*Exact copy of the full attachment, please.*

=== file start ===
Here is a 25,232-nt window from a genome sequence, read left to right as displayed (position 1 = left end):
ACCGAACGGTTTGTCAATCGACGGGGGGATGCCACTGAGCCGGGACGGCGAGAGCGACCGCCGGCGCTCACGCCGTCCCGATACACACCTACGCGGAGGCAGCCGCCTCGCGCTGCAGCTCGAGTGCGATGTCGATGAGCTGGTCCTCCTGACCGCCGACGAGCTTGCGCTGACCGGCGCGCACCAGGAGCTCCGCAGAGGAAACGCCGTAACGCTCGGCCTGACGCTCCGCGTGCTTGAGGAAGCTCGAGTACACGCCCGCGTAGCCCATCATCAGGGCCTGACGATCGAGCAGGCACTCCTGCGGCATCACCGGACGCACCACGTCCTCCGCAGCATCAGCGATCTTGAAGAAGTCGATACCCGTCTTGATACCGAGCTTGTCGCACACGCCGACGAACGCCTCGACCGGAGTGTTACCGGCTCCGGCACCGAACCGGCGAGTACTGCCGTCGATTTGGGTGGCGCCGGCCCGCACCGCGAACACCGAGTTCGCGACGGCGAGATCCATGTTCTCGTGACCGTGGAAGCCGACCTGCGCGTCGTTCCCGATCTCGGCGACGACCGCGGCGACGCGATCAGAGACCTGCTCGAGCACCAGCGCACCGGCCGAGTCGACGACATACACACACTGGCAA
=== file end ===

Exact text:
Here is a 25,232-nt window from a genome sequence, read left to right as displayed (position 1 = left end):
ACCGAACGGTTTGTCAATCGACGGGGGGATGCCACTGAGCCGGGACGGCGAGAGCGACCGCCGGCGCTCACGCCGTCCCGATACACACCTACGCGGAGGCAGCCGCCTCGCGCTGCAGCTCGAGTGCGATGTCGATGAGCTGGTCCTCCTGACCGCCGACGAGCTTGCGCTGACCGGCGCGCACCAGGAGCTCCGCAGAGGAAACGCCGTAACGCTCGGCCTGACGCTCCGCGTGCTTGAGGAAGCTCGAGTACACGCCCGCGTAGCCCATCATCAGGGCCTGACGATCGAGCAGGCACTCCTGCGGCATCACCGGACGCACCACGTCCTCCGCAGCATCAGCGATCTTGAAGAAGTCGATACCCGTCTTGATACCGAGCTTGTCGCACACGCCGACGAACGCCTCGACCGGAGTGTTACCGGCTCCGGCACCGAACCGGCGAGTACTGCCGTCGATTTGGGTGGCGCCGGCCCGCACCGCGAACACCGAGTTCGCGACGGCGAGATCCATGTTCTCGTGACCGTGGAAGCCGACCTGCGCGTCGTTCCCGATCTCGGCGACGACCGCGGCGACGCGATCAGAGACCTGCTCGAGCACCAGCGCACCGGCCGAGTCGACGACATACACACACTGGCAA